An Enthusiastic Mid-Career Couple Is Living Their Dream of Business Ownership

After 30-plus years working on installing crews for others, Josh McCloud has staked his claim at Indiana’s Dutcher Trenching

An Enthusiastic Mid-Career Couple Is Living Their Dream of Business Ownership

The Dutcher Trenching team includes, from left, Jake McCormick, Jesse Gish, Josh McCloud, Brittany McCloud and Emmett McCloud. They are shown with a 2001 Freightliner from Wee Engineer and carrying a National Vacuum Equipment pump. 

Buying Dutcher Trenching Inc. about four years ago was the fulfillment of a dream for Josh and Brittany McCloud. And it was their second dream fulfilled. 

“Josh has been putting systems in since he was 16,” Brittany says. 

“Thirty-one years,” Josh adds. 

Josh says he has always wanted to run his own business. He grew up 10 miles north of Crawfordsville, Indiana, where their company is based. He has installed for other companies in every place they’ve lived, including six years in Minnesota while they chased their first dream. That was Brittany’s dream.

She is now retired from her own baking business. She started it just after their sons were born so she could work at home with them. As an older student, she attended Le Cordon Bleu in Minneapolis and opened her own shop in Darlington, Indiana, about 7 miles from Crawfordsville. 

“And I got osteoarthritis really bad. I needed to change what I was doing, so I had to retire from my baking,” she says. The arthritis was apparently from farm work and playing softball. 

“I can still do things. I just have to know my limits now,” she says. “Josh helped me with my goals and dreams, so now it’s me helping Josh with his goals and dreams of owning his business.”

We're a team

Whenever the installation crew needs help, Brittany will jump on equipment or climb down in a ditch. “I grew up on a farm, so I’ve been running equipment and driving tractors since I was 9,” she says. The rest of the time she’s in the office minding the schedule, marketing, taxes, phones and payroll. 

She also handles a good deal of customer education. “When people have problems with septic systems, they call in a panic. So I just try to give them a confident and compassionate voice. I can calm them down and tell them we will come and help them figure out the problem,” she says. 

Even though she isn’t working in agriculture, Brittany says, her Purdue University degree in animal agribusiness has helped her throughout her adult life. For both Josh and Brittany, education is not something they did only when they were young. They are still learning. It’s how they keep their business edge. They attend Indiana Onsite Wastewater Professionals conferences, meetings of the National Onsite Wastewater Recycling Association, and the annual WWETT Show in Indianapolis. 

“Any time we have a chance to educate ourselves to help our customers, and for our business to grow and do better, we take it. Plus, we like learning things,” she says. 

Growing back

The McClouds took over a diminishing business. The previous owner, son of the company’s founder, was transitioning to retirement and had been cutting back on work. Now the McClouds are growing the company, yet they don’t have a website and haven’t done much marketing with Facebook, Instagram and other social media.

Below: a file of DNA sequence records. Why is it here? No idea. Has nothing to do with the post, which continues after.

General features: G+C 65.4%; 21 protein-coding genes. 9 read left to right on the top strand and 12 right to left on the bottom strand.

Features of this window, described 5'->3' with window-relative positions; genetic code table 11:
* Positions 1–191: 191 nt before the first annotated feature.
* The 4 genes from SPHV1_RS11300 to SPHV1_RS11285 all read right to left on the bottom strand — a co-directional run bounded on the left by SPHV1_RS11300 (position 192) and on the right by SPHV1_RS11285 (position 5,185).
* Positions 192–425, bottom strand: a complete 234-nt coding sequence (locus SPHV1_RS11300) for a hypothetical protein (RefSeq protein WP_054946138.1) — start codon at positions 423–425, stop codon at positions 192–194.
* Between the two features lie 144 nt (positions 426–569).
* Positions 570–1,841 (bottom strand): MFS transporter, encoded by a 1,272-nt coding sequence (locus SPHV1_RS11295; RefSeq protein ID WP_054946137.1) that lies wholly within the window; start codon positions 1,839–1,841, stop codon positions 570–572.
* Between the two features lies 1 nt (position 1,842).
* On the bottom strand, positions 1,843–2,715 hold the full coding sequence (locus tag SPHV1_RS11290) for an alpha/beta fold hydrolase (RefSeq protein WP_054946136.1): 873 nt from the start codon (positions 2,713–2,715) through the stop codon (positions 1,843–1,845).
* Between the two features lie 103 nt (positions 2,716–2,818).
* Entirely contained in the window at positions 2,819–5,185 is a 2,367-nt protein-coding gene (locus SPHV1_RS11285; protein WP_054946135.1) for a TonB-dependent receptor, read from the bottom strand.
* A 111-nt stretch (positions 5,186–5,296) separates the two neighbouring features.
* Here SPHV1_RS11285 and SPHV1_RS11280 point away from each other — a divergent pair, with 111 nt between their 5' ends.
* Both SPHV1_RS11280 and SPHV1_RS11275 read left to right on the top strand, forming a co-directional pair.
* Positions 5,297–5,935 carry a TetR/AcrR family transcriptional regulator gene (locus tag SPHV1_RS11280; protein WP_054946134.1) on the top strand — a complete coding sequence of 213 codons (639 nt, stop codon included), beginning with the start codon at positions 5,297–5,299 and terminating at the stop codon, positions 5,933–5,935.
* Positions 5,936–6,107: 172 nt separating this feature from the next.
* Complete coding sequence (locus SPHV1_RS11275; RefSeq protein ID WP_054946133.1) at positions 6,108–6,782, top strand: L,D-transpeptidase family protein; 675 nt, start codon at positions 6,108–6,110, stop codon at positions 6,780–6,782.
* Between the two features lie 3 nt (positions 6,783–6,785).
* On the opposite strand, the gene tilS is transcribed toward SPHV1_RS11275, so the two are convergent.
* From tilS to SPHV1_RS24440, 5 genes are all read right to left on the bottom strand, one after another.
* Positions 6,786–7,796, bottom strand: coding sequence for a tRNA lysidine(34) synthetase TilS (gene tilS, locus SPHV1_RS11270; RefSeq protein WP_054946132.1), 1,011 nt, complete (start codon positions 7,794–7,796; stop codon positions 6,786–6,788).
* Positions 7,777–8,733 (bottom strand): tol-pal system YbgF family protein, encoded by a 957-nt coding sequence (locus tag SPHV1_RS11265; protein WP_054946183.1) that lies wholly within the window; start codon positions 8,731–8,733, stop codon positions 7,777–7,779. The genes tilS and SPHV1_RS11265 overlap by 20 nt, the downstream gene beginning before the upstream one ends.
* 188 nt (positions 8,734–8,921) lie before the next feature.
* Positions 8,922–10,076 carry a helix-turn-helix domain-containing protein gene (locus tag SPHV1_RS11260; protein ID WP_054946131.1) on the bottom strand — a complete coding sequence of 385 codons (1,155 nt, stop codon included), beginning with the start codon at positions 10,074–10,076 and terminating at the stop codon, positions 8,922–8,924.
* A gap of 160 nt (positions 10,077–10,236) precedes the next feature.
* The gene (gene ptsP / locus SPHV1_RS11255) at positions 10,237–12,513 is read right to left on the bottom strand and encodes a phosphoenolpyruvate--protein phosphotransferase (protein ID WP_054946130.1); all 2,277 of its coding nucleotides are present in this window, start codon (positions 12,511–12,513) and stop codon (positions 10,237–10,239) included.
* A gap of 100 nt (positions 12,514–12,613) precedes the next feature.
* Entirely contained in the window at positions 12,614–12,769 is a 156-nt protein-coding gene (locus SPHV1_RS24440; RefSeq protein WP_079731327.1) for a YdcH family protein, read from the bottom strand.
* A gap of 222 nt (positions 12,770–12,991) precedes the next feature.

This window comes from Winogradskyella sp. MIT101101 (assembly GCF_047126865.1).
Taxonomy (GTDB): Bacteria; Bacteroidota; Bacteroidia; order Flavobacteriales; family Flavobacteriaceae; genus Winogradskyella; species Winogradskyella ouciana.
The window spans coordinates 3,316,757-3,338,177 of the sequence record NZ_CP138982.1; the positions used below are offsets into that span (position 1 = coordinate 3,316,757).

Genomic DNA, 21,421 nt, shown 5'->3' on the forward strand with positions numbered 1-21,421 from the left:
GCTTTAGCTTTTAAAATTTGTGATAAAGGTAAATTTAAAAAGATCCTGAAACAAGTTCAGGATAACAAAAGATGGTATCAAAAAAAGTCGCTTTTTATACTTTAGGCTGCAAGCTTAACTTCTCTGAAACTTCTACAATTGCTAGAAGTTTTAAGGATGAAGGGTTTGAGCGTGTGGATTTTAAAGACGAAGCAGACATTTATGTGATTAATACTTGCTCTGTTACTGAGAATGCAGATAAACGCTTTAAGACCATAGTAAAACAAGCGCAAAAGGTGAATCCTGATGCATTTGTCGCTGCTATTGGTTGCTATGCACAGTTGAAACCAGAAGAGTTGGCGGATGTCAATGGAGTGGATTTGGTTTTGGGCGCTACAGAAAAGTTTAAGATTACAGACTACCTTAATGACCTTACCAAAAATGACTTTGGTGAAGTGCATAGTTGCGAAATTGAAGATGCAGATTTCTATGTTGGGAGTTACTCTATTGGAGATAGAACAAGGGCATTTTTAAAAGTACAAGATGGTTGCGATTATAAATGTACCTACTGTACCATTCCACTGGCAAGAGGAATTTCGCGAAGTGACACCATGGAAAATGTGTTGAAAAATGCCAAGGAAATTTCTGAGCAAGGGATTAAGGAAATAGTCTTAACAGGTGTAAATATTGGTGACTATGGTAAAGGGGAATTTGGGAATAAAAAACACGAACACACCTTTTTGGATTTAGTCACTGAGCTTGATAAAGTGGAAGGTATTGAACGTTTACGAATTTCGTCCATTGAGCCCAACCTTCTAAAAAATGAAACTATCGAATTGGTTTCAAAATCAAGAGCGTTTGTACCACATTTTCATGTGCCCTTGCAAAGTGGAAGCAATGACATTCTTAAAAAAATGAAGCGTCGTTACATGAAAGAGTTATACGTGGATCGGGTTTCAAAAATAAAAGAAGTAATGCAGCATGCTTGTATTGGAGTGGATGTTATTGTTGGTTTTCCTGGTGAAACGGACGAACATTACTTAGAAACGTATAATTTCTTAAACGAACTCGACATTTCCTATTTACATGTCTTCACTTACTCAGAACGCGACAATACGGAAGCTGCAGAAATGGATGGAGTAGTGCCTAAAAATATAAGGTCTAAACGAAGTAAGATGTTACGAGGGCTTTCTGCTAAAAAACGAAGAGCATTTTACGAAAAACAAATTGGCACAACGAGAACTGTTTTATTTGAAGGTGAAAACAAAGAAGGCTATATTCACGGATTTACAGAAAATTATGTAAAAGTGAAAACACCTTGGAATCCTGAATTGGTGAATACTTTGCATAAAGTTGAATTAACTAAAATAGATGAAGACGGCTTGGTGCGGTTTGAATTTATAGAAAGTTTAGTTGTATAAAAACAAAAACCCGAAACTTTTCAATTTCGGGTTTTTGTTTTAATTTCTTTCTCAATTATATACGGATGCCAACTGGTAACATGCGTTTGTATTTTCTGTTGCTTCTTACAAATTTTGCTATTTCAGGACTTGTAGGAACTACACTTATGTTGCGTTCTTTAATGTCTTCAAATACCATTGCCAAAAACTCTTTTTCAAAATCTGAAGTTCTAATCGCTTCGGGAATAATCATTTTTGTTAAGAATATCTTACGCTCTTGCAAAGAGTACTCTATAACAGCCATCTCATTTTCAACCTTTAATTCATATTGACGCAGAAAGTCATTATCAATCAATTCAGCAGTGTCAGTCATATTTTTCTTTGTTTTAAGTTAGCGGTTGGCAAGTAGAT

Because the company was so well known, Brittany says, they were concerned about what would happen if they advertised too soon after taking ownership. They didn’t want to attract so much business that they would have to put customers off or overwork their team.

Now that they have a handle on the business and growth is more controlled, Brittany launched a Facebook presence and is working on a website. She has one app in particular that works well. It’s Nextdoor, a social networking service that allows users to trade information within a neighborhood or a similarly limited area.

Dutcher customers first created a page about the business, Brittany says, and she claimed the page and edited the information so it was correct. Once in a while she’ll add a post, publish a photo of a crew working or provide advice on how to care for a septic system. 

Brittany estimates they have about 15% of the market in Montgomery County, where Crawfordsville is located. Once they have an established customer, she’ll send postcard reminders about having a tank pumped. Simple actions like that help people become loyal customers, she says. 

They’ve also found that few new-subdivision homeowners are educated about onsite technology, Brittany says. They typically don’t understand that tanks need to be pumped and filters must be cleaned. So a little customer education can turn people into Dutcher customers, she maintains.

Full service menu

Dutcher has three main business divisions: installations and repairs of sewer and onsite systems, cleaning, and pumping, Josh says. Installations and repairs are about 35% of revenue, cleaning is about 30%, and pumping is another 35%.

A jetter came with the company, so it was easy to justify offering that service, Brittany says. Also, she says, because Dutcher does both installation and pumping, they understand how different parts of the business can work together. 

For example, Josh says, he’s advised homeowners to put a well at the rear of a property because it seldom needs attention, but to locate the septic tank near a driveway or road when possible so it can be easily serviced. Installers who don’t pump may not think of that, he says. “They’ll put tanks in places you can’t reach with a hundred feet of hose from the driveway.” 

Installations consist of about 90% replacements for older failing systems or upgrades. Montgomery County has many existing homes and little new construction, Brittany says. Most of their pumping is done in the county, but technicians drive farther for install work. They also pump in neighboring Fountain County because many pumpers there have closed shop over the last decade.